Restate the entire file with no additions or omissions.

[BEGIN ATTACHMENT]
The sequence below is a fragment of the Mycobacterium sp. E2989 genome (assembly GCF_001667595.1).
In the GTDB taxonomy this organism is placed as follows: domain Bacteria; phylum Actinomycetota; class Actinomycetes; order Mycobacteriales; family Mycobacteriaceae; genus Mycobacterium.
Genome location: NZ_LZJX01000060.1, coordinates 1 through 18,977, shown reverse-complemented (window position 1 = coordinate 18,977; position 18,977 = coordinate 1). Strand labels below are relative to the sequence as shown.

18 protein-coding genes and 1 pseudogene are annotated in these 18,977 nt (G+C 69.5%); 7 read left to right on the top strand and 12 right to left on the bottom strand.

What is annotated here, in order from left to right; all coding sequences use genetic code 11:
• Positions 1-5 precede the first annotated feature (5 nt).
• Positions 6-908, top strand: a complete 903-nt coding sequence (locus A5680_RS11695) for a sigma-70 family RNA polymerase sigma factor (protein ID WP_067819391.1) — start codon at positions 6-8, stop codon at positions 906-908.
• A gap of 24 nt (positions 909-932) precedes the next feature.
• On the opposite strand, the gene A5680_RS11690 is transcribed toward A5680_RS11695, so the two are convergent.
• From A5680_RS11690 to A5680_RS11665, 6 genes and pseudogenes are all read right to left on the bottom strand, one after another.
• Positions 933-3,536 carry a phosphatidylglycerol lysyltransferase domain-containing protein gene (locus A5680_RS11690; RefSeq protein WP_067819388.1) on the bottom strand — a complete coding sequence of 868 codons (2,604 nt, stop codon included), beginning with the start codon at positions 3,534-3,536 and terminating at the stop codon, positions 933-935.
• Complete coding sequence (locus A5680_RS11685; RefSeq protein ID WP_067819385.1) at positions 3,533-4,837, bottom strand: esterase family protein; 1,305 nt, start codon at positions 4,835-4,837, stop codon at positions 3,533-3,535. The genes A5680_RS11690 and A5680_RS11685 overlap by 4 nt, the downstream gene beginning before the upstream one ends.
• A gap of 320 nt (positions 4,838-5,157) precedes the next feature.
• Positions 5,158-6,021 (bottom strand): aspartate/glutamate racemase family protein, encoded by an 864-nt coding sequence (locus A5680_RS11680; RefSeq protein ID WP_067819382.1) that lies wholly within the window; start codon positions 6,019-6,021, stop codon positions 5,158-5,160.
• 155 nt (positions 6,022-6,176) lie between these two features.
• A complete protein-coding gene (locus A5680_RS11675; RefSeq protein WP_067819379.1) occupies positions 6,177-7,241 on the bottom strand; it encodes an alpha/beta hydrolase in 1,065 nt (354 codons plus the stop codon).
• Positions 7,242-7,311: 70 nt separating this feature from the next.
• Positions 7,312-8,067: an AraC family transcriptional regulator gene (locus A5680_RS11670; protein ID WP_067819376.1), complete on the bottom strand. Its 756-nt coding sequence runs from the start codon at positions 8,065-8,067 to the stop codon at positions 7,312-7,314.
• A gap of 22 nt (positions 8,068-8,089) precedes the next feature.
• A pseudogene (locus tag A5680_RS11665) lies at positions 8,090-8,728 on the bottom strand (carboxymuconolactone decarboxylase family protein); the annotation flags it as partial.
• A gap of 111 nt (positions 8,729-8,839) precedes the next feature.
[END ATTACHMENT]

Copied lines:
The sequence below is a fragment of the Mycobacterium sp. E2989 genome (assembly GCF_001667595.1).
In the GTDB taxonomy this organism is placed as follows: domain Bacteria; phylum Actinomycetota; class Actinomycetes; order Mycobacteriales; family Mycobacteriaceae; genus Mycobacterium.
Genome location: NZ_LZJX01000060.1, coordinates 1 through 18,977, shown reverse-complemented (window position 1 = coordinate 18,977; position 18,977 = coordinate 1). Strand labels below are relative to the sequence as shown.

18 protein-coding genes and 1 pseudogene are annotated in these 18,977 nt (G+C 69.5%); 7 read left to right on the top strand and 12 right to left on the bottom strand.

What is annotated here, in order from left to right; all coding sequences use genetic code 11:
• Positions 1-5 precede the first annotated feature (5 nt).
• Positions 6-908, top strand: a complete 903-nt coding sequence (locus A5680_RS11695) for a sigma-70 family RNA polymerase sigma factor (protein ID WP_067819391.1) — start codon at positions 6-8, stop codon at positions 906-908.
• A gap of 24 nt (positions 909-932) precedes the next feature.
• On the opposite strand, the gene A5680_RS11690 is transcribed toward A5680_RS11695, so the two are convergent.
• From A5680_RS11690 to A5680_RS11665, 6 genes and pseudogenes are all read right to left on the bottom strand, one after another.
• Positions 933-3,536 carry a phosphatidylglycerol lysyltransferase domain-containing protein gene (locus A5680_RS11690; RefSeq protein WP_067819388.1) on the bottom strand — a complete coding sequence of 868 codons (2,604 nt, stop codon included), beginning with the start codon at positions 3,534-3,536 and terminating at the stop codon, positions 933-935.
• Complete coding sequence (locus A5680_RS11685; RefSeq protein ID WP_067819385.1) at positions 3,533-4,837, bottom strand: esterase family protein; 1,305 nt, start codon at positions 4,835-4,837, stop codon at positions 3,533-3,535. The genes A5680_RS11690 and A5680_RS11685 overlap by 4 nt, the downstream gene beginning before the upstream one ends.
• A gap of 320 nt (positions 4,838-5,157) precedes the next feature.
• Positions 5,158-6,021 (bottom strand): aspartate/glutamate racemase family protein, encoded by an 864-nt coding sequence (locus A5680_RS11680; RefSeq protein ID WP_067819382.1) that lies wholly within the window; start codon positions 6,019-6,021, stop codon positions 5,158-5,160.
• 155 nt (positions 6,022-6,176) lie between these two features.
• A complete protein-coding gene (locus A5680_RS11675; RefSeq protein WP_067819379.1) occupies positions 6,177-7,241 on the bottom strand; it encodes an alpha/beta hydrolase in 1,065 nt (354 codons plus the stop codon).
• Positions 7,242-7,311: 70 nt separating this feature from the next.
• Positions 7,312-8,067: an AraC family transcriptional regulator gene (locus A5680_RS11670; protein ID WP_067819376.1), complete on the bottom strand. Its 756-nt coding sequence runs from the start codon at positions 8,065-8,067 to the stop codon at positions 7,312-7,314.
• A gap of 22 nt (positions 8,068-8,089) precedes the next feature.
• A pseudogene (locus tag A5680_RS11665) lies at positions 8,090-8,728 on the bottom strand (carboxymuconolactone decarboxylase family protein); the annotation flags it as partial.
• A gap of 111 nt (positions 8,729-8,839) precedes the next feature.